Resampling and making a huge change up in number pf pixels does not work well there is just so much detail you can create without the image becoming very soft.
JJMack is truly giving you correct information. If the computer has to "invent" pixels that don't exist, you're going to get all sorts of blurriness and random pixels - it's never a good idea. However, sometimes, it HAS to be done (eg: I did a job for a lawyer who needed iPhone images to print at poster size for court). Since Photoshop's algorithms aren't great for that purpose, I used a 3rd party plugin. I had really workable results using On1 Resize 10.5 (I actually preferred their version 9 product, but that's not available anymore). It gave me control over sharpening and the resizing algorithm. OTOH, I must admit that some of the images wouldn't look good close up, BUT at poster size, they weren't meant to be viewed that way. You may get very good results doing much smaller enlargements.
To the moderator: Please delete this, if mentioning another company's product is unacceptable.
I am well aware of the limitations of upsampling.
I looked at On1's product, and it does a decent job, although I can't tell what algorithm it's using, and it wasn't better than Ps's "preserve details" setting. It was much softer, with less detail. But thanks for the recommendation.
And sorta true about the images close up. But the devil is literally in the details; for say a slide show on a projector the upsampling for consistent size is less noticeable than pixel peeping on a retina screen from 8" away.
Okay. You'd asked what others had done. I hope you find someone who can offer something better for you.
This underscores why you need to keep original hi-res PSD files. It's much better to start with high quality images and ExportAs a smaller JPG. The reverse will never produce good results.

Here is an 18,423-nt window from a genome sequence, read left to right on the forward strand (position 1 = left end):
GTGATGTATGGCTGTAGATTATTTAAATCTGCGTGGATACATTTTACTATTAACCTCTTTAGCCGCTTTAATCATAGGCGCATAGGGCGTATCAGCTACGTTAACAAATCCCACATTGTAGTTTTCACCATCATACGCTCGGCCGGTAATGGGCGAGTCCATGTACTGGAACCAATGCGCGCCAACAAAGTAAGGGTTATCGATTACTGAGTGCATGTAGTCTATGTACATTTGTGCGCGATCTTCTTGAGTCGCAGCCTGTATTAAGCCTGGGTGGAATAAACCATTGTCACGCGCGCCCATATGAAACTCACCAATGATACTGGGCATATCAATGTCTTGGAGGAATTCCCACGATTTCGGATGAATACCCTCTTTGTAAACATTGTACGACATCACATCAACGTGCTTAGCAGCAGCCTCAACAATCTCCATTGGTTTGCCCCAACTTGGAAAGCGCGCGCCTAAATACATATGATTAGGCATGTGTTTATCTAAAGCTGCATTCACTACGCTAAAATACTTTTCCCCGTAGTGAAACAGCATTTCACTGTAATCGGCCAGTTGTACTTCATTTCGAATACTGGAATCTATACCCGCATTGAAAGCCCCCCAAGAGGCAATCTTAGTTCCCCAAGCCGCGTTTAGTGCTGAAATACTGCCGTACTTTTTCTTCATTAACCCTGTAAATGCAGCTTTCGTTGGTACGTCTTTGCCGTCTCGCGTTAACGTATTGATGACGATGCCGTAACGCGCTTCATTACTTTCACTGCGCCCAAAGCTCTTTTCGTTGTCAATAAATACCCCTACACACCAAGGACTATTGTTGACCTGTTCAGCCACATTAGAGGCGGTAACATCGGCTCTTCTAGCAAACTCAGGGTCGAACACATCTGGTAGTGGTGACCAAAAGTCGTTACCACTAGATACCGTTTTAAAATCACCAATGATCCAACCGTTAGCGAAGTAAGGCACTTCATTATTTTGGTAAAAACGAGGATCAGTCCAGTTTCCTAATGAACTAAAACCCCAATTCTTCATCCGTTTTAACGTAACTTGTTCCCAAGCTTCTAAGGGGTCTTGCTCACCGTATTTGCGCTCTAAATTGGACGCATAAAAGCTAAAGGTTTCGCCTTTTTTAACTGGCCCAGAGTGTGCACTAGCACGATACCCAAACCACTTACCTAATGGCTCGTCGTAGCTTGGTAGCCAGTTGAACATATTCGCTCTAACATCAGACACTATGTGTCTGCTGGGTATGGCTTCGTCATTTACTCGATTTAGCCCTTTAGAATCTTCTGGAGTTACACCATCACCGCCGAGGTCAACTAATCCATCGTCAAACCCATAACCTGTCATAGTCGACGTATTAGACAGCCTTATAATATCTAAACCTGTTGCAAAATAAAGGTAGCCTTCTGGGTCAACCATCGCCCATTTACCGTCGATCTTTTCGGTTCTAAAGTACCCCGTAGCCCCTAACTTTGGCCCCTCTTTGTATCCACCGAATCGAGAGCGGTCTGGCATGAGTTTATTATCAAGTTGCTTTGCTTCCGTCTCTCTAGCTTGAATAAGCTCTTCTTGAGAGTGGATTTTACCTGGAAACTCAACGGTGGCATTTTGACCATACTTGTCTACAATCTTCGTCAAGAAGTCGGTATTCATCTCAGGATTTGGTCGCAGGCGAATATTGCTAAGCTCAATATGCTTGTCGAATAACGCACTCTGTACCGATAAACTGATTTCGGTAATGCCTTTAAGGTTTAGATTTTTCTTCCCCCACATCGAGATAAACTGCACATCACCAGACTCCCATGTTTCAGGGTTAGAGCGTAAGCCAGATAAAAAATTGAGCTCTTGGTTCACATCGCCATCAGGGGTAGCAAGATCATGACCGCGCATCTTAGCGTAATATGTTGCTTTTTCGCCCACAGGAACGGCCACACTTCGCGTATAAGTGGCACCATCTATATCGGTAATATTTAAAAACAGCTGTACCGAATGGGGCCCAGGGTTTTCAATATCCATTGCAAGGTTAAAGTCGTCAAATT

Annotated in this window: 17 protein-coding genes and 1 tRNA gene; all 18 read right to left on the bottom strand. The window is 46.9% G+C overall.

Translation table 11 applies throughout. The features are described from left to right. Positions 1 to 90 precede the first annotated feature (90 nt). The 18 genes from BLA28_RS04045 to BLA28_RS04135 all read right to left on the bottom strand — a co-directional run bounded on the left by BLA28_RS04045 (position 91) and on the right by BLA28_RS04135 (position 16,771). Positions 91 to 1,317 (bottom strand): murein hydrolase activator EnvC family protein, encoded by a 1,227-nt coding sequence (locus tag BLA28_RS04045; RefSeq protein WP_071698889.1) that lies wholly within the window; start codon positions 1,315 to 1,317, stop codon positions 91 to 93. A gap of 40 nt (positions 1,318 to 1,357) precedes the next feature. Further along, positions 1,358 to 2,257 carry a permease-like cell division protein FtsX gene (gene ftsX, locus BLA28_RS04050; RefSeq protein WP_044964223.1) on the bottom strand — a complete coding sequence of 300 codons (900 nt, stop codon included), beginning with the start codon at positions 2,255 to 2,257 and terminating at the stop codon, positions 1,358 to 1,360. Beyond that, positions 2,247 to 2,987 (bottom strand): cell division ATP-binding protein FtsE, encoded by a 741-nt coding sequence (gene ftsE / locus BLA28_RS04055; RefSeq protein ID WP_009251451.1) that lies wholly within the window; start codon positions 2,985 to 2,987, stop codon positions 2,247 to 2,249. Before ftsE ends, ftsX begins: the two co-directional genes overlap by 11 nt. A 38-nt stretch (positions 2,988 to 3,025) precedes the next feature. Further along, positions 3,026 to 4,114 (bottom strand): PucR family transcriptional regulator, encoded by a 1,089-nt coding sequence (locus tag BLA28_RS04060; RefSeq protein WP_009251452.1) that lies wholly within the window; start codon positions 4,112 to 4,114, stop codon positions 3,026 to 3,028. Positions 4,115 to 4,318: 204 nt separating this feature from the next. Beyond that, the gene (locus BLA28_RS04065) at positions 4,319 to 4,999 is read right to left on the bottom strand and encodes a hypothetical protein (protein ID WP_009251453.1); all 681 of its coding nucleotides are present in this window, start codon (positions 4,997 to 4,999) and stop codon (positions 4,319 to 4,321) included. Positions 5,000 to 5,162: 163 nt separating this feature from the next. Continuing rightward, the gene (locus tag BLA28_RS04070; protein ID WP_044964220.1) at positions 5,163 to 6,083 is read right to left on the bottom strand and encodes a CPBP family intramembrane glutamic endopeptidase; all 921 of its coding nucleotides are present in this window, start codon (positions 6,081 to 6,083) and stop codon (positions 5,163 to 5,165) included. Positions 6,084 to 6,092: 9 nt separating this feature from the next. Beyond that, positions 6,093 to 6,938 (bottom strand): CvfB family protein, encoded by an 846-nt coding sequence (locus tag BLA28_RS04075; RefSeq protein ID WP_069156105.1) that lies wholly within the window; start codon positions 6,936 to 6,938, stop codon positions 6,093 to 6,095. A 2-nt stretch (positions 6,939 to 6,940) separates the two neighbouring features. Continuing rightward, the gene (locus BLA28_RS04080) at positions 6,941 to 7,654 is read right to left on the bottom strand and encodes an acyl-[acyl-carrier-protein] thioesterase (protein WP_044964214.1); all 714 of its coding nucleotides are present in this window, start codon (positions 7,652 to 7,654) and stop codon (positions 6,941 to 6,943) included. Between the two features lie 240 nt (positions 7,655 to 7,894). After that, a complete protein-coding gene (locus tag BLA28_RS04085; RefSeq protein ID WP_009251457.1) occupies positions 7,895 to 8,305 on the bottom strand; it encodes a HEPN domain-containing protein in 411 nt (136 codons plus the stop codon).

If you don't have good quality originals, you may need to find or shoot some replacements.
I agree keeping hi res files and shooting replacements is nice. But unfortunately I haven't found a time machine to do that . These are historical images, some going back almost 15 years and sub-2MP, even before they were cropped. As well as old scans from small prints, which are now lost to us.
We've been trying other tricks; you can sometimes actually get a nicer upsampled print than you get from just exporting a resized digital file. Probably cuz some printer drivers are very good at sampling and they're not confined to digital pixels. We then rescanned those; can make a nice effect. But it's too time consuming. With some resizing and some work to make them look kind of retro helped. For our purposes a bit soft and even kinda out of focus works far better than any pixellation. From the context and the content one knows they're old, so people aren't expecting pixel-peepring sharpness. Especially when viewed via projector, as S_Gans noted. And BTW, thanks for the On1 suggestion, that's why I tried it. Just didn't give us appreciably better results on the trials.
Glad to see you found a workaround. With the On1, I had to play a lot with settings to get things right, but for me, overall, it did better than PS's Preserve Details option, once I found my settings for each image size I was given.
Keeping a retro feel is a good compromise. Glad you found it.